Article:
PSA: Your Sunscreen Is Destroying Your Swimsuits—Here's the Right Way to Wash Them
So they'll last forever.
Over the course of a typical summer—beach trips, pool visits, and countless sunscreen applications, included—your swimsuits go through a lot. Yet, how often do you take the time to wash them? There's a common misconception that if you don't go in the water, you don't have to wash your bathing suit, right? But there's a lot more than just salt and chlorine that can ruin your suit and destroy the fibers over time: sunscreen, tanning oil, and sweat can also make your brand-new bathing suit look dingy quickly. To keep your favorite bathing suits around for many summers to come, the only solution is to wash them after every single wear. The good news is, once you learn how to wash bathing suits the right way, the entire process outlined below should only take a couple minutes.
Can You Wash Swimsuits in a Washing Machine?
For most swimsuits, washing by hand is best. If the whole point is to extend the life of your bathing suit, you'll want to avoid the wear and tear caused by a washing machine. The silver lining: washing by hand shouldn't take long, and it won't require doing an entire load of laundry.
What Kind of Detergent Should You Use?
Look for a mild detergent intended for delicates. Another safe bet is a detergent designed for fabrics with spandex, such as The Laundress Sport Detergent ($13, amazon.com).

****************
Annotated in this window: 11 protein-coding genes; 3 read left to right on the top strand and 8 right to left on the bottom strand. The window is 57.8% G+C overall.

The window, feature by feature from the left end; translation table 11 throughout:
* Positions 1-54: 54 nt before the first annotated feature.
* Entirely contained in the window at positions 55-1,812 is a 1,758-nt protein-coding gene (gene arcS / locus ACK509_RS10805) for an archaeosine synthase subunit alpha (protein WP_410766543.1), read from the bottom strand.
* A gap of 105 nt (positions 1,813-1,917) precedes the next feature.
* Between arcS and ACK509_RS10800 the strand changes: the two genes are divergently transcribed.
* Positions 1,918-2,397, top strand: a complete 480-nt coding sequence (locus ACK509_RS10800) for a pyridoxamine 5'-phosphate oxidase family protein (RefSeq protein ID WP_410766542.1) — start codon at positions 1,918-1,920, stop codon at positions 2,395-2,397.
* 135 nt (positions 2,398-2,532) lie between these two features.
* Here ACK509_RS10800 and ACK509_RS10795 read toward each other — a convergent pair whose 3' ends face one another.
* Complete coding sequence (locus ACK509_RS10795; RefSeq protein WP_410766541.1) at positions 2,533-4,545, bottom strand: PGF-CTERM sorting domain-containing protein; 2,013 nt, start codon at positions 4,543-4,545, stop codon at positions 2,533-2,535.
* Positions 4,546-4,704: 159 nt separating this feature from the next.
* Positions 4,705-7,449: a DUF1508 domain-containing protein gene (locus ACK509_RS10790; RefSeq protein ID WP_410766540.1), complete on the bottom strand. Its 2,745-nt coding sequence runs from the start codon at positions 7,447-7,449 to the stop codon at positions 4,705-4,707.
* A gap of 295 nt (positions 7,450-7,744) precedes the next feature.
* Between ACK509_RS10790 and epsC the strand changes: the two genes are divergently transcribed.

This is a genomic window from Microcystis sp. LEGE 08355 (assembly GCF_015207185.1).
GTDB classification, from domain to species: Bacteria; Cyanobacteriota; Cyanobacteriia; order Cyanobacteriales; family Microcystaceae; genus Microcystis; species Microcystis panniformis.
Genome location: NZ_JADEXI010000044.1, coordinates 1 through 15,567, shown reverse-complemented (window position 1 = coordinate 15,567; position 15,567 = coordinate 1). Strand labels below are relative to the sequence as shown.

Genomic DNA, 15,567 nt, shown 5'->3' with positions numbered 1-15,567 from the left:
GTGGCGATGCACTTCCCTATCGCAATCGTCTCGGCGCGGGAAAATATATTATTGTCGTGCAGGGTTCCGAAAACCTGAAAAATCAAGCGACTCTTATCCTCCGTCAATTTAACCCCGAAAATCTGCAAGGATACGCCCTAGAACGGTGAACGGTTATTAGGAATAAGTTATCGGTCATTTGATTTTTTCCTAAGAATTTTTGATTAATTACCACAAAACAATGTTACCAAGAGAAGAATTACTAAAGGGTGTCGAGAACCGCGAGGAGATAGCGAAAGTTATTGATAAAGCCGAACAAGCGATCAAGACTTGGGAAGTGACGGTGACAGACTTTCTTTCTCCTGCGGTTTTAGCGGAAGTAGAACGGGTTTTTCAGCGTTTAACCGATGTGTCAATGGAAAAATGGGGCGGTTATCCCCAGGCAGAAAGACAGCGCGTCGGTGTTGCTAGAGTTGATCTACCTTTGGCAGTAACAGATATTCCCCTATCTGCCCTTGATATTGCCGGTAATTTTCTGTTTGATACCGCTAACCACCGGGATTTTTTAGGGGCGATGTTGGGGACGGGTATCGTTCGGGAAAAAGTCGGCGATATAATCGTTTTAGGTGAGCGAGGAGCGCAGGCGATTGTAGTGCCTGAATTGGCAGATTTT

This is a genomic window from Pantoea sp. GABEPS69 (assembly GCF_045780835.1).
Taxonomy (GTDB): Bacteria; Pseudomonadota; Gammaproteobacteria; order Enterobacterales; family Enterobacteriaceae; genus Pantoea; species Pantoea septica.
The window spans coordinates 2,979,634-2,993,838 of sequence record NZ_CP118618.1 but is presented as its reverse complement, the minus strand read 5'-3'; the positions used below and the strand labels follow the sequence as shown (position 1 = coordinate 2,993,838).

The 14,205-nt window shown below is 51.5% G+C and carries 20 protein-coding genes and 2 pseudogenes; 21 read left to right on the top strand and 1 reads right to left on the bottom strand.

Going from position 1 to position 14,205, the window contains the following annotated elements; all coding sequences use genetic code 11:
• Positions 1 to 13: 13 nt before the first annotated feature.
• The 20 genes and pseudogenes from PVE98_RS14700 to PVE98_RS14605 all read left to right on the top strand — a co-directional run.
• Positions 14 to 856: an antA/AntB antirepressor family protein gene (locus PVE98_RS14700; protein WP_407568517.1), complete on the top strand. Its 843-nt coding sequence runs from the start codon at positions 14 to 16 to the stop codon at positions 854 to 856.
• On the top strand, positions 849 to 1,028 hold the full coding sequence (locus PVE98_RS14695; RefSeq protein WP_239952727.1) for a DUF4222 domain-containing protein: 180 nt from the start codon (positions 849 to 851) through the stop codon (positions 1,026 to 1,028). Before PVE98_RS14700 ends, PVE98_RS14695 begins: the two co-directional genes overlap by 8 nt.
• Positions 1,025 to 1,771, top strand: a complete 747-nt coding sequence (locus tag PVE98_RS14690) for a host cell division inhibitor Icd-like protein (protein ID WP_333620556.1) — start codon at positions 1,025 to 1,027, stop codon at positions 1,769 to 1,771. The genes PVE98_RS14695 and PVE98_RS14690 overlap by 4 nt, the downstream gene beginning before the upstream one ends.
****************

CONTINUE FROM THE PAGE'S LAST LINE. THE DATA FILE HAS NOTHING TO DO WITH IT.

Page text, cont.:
How to Wash a Swimsuit
What You'll Need:
- Mild detergent
- Clean white towel
Follow These Steps:
- Fill your sink with cold water and one capful of mild detergent. Place the bathing suit in the water and gently swish it around the sudsy water. Avoid twisting or scrubbing the swimsuit.
- Lift up the swimsuit and drain the sink. Thoroughly rinse the garment with clean, cool water.
- Lightly press the suit to remove excess water, but avoid wringing it out, which can cause the suit to lose its shape.
- Place the white towel on the floor, arrange the bathing suit on top, then roll the suit inside the towel.
- Let the swimsuit dry in a well-ventilated spot that's out of the sun to prevent fading. Avoid hanging the swimsuit on a metal rod, which can leave a rust stain.